Home » Oral Sex May Raise Cancer Risk – Study

Oral Sex May Raise Cancer Risk – Study

by Grace Sianna
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Do you love oral sex?

Men enjoy oral sex, whether it’s on the giving or receiving end of it. Statistics show that men over the age of 30 are 10% more likely to give oral sex than to receive it from their female partners. Yes – men love oral sex, and what we’re about to discuss with you may put you off oral sex for good.

Oral Sex and Cancer Link

Recent studies show that oral sex raises the risk of oropharyngeal squamous cell cancer, a form of throat cancer caused by HPV, or the Human Papillomavirus, the most sexually-transmitted virus. It’s the same kind of virus that causes cervical cancer in women. The problem with HPV is the fact that it’s incredibly widespread, and the study suggests that oropharyngeal squamous cell cancer would be an even bigger problem by 2020.

man going down on his wifeHPV is not exclusively transmitted through sexual penetration. In fact, even the exchange of bodily fluids such as kissing could transmit the virus to another person. In most cases, HPV infections manifest by causing the growth of warts in various infected areas. As HPV is mostly transmitted through sexual penetration, it often causes genital warts to grow. Since HPV can also be transmitted through oral sex, some individuals develop common warts in the mouth region. Individuals who develop warts in the mouth are at a much higher risk of developing oropharyngeal squamous cell cancer.

In 90% of HPV infections, the virus completely goes away in about two years. If the infection lasts longer than two years, the risk of developing warts and cancer significantly increases.

This is due to the ability of the Human Papillomavirus to mutate cells, causing abnormal growth, which manifests through warts and certain cancers. Since men are more inclined to be on the giving end of oral sex, the risk of transmitting the virus is much higher, compared to men who do not participate in cunnilingus.

Throat Cancer Symptoms

The symptoms of throat cancer, for the most part, are tricky to spot. At its early stages of oropharyngeal squamous cell cancer, it only causes minor uncomfortable conditions. If two or three of these symptoms manifest at the same time, contact your physician and have yourself tested ASAP.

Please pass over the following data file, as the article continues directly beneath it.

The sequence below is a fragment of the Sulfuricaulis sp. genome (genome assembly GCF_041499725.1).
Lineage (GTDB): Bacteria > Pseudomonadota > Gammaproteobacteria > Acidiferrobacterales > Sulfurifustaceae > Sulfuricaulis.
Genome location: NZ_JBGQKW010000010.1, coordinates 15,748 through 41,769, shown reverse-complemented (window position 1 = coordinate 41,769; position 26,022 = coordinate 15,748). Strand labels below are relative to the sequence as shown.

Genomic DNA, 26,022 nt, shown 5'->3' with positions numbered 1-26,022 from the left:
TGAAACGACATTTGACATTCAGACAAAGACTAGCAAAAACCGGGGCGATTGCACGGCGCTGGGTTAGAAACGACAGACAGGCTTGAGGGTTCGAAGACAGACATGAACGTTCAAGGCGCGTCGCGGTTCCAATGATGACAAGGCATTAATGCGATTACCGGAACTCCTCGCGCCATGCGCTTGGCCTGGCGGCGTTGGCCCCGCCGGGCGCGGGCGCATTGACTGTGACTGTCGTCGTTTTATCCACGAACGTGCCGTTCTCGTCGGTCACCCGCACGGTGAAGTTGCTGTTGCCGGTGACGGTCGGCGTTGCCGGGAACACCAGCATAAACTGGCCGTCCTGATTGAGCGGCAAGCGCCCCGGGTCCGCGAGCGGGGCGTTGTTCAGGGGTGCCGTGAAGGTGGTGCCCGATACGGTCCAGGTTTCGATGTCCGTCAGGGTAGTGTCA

Throat cancer symptoms include:

    • Dysphagia (difficulty swallowing)
    • Swollen lymph nodes in the neck
    • Painful sore throat
    • Frequent need to clear your throat by coughing
    • Persistent cough
    • Wheezing
    • Voice change
    • Weight loss

If you suspect that you have throat cancer, please have yourself checked and tested by your GP as soon as possible. Since oropharyngeal squamous cell cancer is often visible from the throat, your doctor may be able to refer you to a specialist once they positively identify abnormal growth in your throat. Doctors may use various imaging tests such as MRIs, PET scans, and CT scans to identify the tumor and how extensive the growth is.

Getting an early diagnosis of throat cancer is the key to managing the condition. Throat cancer has a high survival rate if diagnosed early, and there are plenty of options to manage the condition if you happen to have it, such as surgery chemotherapy, and radiotherapy.

Throat Cancer Risk Factors

Cunnilingus isn’t the only factor that increases your risk of getting throat cancer. As there are many other causes of abnormal cell growth aside from HPV, plenty of other risk factors are involved. Here are some other factors that increase your risk:


Smoking greatly increases your risk of getting throat cancer as well as lung cancer. Habitual smoking dramatically alters cell development in your lungs and throat, which could lead to tumor growth and cancer.